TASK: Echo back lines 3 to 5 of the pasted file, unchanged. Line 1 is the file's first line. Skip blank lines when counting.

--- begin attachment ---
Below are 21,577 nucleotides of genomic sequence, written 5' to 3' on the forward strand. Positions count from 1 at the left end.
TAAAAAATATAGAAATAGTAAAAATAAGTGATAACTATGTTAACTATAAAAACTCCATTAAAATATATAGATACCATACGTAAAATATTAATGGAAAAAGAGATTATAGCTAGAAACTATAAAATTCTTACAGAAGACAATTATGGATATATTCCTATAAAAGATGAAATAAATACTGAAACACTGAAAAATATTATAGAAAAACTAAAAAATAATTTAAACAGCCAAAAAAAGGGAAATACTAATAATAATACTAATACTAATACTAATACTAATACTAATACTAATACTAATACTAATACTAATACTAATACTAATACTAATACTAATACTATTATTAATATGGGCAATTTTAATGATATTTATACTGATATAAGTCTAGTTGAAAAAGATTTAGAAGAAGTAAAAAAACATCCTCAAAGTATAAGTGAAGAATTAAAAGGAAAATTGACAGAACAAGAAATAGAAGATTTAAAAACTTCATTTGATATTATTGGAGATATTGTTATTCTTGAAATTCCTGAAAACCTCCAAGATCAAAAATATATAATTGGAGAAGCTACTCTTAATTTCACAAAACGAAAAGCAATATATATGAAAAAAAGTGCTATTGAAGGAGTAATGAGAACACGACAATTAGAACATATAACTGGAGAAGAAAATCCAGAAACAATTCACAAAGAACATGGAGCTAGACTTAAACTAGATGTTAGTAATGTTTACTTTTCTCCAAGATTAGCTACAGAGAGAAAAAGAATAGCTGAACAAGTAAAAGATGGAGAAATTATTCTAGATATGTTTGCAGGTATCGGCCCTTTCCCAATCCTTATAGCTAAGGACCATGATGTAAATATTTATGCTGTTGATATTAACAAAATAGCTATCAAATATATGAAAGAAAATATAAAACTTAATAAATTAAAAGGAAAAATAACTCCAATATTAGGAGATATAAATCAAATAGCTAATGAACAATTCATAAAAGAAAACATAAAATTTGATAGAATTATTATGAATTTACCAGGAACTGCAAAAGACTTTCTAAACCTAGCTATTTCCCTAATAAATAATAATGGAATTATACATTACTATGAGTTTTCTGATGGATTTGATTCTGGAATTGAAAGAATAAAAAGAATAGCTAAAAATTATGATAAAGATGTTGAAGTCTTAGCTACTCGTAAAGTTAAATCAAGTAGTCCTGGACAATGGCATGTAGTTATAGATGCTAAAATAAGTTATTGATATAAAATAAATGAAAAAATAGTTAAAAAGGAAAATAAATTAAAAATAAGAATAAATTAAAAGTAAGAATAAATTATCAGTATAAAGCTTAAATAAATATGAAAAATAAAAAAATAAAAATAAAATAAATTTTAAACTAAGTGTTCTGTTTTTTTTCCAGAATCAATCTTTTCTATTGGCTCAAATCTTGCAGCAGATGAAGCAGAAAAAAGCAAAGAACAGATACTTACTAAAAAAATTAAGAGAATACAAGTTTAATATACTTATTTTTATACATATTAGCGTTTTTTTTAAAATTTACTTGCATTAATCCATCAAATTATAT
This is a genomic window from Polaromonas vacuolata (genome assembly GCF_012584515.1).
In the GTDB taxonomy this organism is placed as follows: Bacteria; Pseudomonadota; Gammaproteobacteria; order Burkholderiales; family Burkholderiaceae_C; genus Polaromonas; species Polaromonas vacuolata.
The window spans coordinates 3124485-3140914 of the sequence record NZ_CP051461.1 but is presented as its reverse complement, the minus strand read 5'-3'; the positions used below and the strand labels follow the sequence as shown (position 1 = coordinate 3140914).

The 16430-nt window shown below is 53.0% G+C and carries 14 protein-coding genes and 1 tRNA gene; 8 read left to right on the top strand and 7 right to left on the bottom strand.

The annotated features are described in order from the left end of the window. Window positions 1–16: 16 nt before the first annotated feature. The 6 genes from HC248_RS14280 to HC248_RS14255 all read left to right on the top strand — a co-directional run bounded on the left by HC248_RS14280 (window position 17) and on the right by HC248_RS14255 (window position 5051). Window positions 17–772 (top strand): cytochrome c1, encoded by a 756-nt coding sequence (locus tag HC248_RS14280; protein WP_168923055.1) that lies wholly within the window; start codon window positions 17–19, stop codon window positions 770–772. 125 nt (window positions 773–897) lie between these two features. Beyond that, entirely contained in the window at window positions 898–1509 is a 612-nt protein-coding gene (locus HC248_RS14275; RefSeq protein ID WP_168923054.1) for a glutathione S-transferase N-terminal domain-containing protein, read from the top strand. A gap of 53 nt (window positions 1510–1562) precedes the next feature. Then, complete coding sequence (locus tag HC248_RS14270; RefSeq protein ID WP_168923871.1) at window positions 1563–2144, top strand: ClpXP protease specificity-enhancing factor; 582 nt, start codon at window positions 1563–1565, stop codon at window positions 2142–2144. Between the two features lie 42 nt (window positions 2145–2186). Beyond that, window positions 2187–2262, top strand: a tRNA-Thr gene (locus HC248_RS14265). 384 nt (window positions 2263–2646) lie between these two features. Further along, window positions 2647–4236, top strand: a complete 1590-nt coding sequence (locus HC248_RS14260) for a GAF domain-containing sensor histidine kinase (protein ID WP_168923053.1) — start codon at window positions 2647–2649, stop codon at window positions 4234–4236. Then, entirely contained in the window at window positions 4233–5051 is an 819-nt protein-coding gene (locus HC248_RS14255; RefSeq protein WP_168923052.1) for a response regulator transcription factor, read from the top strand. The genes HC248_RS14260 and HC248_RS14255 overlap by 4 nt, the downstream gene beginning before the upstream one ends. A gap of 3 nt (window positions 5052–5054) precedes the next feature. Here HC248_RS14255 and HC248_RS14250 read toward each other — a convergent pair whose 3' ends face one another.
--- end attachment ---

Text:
This is a genomic window from Polaromonas vacuolata (genome assembly GCF_012584515.1).
In the GTDB taxonomy this organism is placed as follows: Bacteria; Pseudomonadota; Gammaproteobacteria; order Burkholderiales; family Burkholderiaceae_C; genus Polaromonas; species Polaromonas vacuolata.
The window spans coordinates 3124485-3140914 of the sequence record NZ_CP051461.1 but is presented as its reverse complement, the minus strand read 5'-3'; the positions used below and the strand labels follow the sequence as shown (position 1 = coordinate 3140914).